Say hello to Russia’s new biggest seafood supplier


As Russia’s import embargo shows no signs of relaxing any time soon, a tiny Atlantic archipelago has scored a big seafood supply coup. The Faroe Islands is taking over.

As Russia’s import embargo shows no signs of relaxing any time soon, a tiny Atlantic archipelago has scored a big seafood supply coup. The Faroe Islands is taking over.
 

Say hello to Russia’s new biggest seafood supplier


The Faroe Islands became the largest exporter of seafood to Russia in 2017, according to official government statistics. Norway used to hold that particular crown but, after signing international sanctions against Russia in 2014, it too became subject of the ongoing import ban. This boom in fish exports for the Faroese actually started in 2013 amid its own sanctions battle with the EU over fishing quotas.

“That created major difficulties for our economy. This was when Russia came to the rescue and greatly increased purchases with us,” Foreign and Trade Minister Poul Michelsen told Reuters in an interview. “It’s a really strange situation when such a big market is emptied of salmon overnight just as we’re holding lots of salmon that we want to sell,” said Faroese seafood company Bakkafrost. “If you want fresh salmon, there aren’t that many alternatives.”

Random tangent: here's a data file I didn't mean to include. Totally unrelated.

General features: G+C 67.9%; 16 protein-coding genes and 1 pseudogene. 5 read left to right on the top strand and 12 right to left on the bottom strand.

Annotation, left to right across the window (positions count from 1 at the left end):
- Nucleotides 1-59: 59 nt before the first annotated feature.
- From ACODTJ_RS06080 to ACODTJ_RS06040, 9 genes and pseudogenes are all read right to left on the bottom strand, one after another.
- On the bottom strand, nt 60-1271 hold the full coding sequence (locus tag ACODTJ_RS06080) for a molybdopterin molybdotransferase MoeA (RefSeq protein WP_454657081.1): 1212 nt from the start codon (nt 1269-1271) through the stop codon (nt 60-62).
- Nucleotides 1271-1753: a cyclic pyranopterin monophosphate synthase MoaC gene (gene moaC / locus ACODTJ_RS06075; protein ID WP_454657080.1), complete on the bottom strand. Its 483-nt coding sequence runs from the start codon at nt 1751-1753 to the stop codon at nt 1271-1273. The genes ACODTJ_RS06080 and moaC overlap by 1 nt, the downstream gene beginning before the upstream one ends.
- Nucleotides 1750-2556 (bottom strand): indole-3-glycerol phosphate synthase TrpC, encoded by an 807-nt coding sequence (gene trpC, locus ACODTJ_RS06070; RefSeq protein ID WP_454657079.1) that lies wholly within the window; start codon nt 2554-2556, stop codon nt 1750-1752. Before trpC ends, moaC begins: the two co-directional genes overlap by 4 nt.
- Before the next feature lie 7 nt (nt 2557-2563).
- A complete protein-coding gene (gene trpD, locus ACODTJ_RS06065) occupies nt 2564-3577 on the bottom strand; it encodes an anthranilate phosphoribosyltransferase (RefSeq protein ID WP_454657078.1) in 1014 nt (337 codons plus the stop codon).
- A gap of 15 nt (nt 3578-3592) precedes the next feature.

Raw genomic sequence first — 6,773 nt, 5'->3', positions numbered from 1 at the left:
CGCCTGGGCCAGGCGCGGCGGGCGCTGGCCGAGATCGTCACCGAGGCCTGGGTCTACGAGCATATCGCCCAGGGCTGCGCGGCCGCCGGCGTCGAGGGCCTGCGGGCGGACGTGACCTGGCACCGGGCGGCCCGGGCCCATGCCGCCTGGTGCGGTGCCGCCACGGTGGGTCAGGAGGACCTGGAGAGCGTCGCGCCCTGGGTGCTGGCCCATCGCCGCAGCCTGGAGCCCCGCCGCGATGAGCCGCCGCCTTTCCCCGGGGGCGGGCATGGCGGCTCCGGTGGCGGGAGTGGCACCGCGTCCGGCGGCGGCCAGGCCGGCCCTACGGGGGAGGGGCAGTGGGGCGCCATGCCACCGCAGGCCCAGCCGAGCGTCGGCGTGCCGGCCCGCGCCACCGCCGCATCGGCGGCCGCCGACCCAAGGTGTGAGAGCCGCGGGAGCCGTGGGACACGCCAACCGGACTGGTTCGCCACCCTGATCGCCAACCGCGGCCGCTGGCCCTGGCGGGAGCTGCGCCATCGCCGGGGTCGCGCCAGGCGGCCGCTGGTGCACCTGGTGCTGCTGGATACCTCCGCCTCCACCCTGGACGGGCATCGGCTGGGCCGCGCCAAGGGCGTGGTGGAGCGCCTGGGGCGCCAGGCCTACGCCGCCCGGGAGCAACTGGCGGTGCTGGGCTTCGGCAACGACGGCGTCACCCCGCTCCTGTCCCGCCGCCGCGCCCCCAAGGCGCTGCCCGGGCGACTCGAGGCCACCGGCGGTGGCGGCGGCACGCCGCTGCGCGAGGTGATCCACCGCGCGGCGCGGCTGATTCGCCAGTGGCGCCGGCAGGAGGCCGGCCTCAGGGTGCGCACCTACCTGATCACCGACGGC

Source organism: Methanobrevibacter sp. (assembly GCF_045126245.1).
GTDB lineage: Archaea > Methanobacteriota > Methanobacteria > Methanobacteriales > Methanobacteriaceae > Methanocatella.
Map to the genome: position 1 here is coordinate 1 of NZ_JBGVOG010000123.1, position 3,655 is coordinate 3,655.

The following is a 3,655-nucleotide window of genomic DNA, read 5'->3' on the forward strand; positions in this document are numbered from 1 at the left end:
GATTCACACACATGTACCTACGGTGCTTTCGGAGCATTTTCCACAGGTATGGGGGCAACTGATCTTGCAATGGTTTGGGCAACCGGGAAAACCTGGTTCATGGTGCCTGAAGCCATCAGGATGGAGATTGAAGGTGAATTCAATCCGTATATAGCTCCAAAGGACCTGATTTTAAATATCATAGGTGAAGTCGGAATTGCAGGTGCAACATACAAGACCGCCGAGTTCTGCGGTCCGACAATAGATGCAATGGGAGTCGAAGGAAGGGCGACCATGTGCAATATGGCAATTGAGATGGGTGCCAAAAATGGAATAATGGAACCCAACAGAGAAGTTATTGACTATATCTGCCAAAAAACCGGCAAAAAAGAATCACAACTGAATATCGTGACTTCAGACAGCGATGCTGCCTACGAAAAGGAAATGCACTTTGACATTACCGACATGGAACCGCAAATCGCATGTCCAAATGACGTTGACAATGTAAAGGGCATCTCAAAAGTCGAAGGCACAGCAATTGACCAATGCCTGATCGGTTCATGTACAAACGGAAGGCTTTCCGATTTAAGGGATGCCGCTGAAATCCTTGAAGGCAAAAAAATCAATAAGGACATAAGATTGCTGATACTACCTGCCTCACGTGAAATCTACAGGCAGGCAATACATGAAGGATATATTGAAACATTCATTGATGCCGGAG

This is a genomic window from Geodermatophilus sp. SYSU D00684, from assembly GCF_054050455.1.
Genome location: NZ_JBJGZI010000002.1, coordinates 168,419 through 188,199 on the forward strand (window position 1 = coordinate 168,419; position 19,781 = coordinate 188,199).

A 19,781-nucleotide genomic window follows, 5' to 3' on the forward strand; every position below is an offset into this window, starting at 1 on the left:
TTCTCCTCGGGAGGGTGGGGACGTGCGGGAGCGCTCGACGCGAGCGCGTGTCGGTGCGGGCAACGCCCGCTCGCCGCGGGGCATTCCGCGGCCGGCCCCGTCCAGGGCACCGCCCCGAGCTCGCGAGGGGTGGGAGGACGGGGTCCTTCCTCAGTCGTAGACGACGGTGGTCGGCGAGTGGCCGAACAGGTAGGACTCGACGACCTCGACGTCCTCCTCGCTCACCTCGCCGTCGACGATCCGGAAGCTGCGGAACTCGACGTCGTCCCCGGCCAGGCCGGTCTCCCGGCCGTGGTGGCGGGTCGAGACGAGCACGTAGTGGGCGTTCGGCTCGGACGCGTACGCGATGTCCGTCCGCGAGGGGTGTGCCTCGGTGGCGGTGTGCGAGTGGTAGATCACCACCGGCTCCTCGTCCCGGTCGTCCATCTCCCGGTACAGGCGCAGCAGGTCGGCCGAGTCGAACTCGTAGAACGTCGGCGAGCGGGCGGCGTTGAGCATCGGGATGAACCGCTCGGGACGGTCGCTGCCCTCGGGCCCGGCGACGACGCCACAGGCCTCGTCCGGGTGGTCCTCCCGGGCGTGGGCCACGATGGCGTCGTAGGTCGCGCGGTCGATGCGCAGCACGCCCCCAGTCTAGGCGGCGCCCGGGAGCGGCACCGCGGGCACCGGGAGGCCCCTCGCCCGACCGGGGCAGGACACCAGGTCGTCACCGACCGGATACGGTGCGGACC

Despite technically being part of the Kingdom of Denmark, the Faroe Islands is not an EU member, and thus unaffected by Russia’s embargo on EU-sourced seafood. It has complete autonomy when it comes to setting up trade deals. As such, it’s free to export to Russia. And export it does. Since 2016, when volumes really began to pick up in earnest, the Islands’ economy has received a 7% growth spurt.

Now, the Faroe Islands is looking at entering into a free trade agreement with Russia in 2019. An agreement will also hopefully be reached with Russia’s other partners in the EEU. "Thereby our exports of fish to Russia which now amount to roughly 2.4 billion Danish crowns ($380 million) a year would be formalised, allowing us to maintain this level for a longer period,” Mr Michelsen told Reuters.

reviously, 80% of Faroese fish and seafood exports were destined for the European Union. Now, just 43% goes there, with Russia taking a 29% chunk of total exports. Thanks to sanctions, the Faroe Islands overtook Chile as Russia’s chief supplier of seafood products in 2017. Russia’s seafood import market is worth $1.2bl a year.
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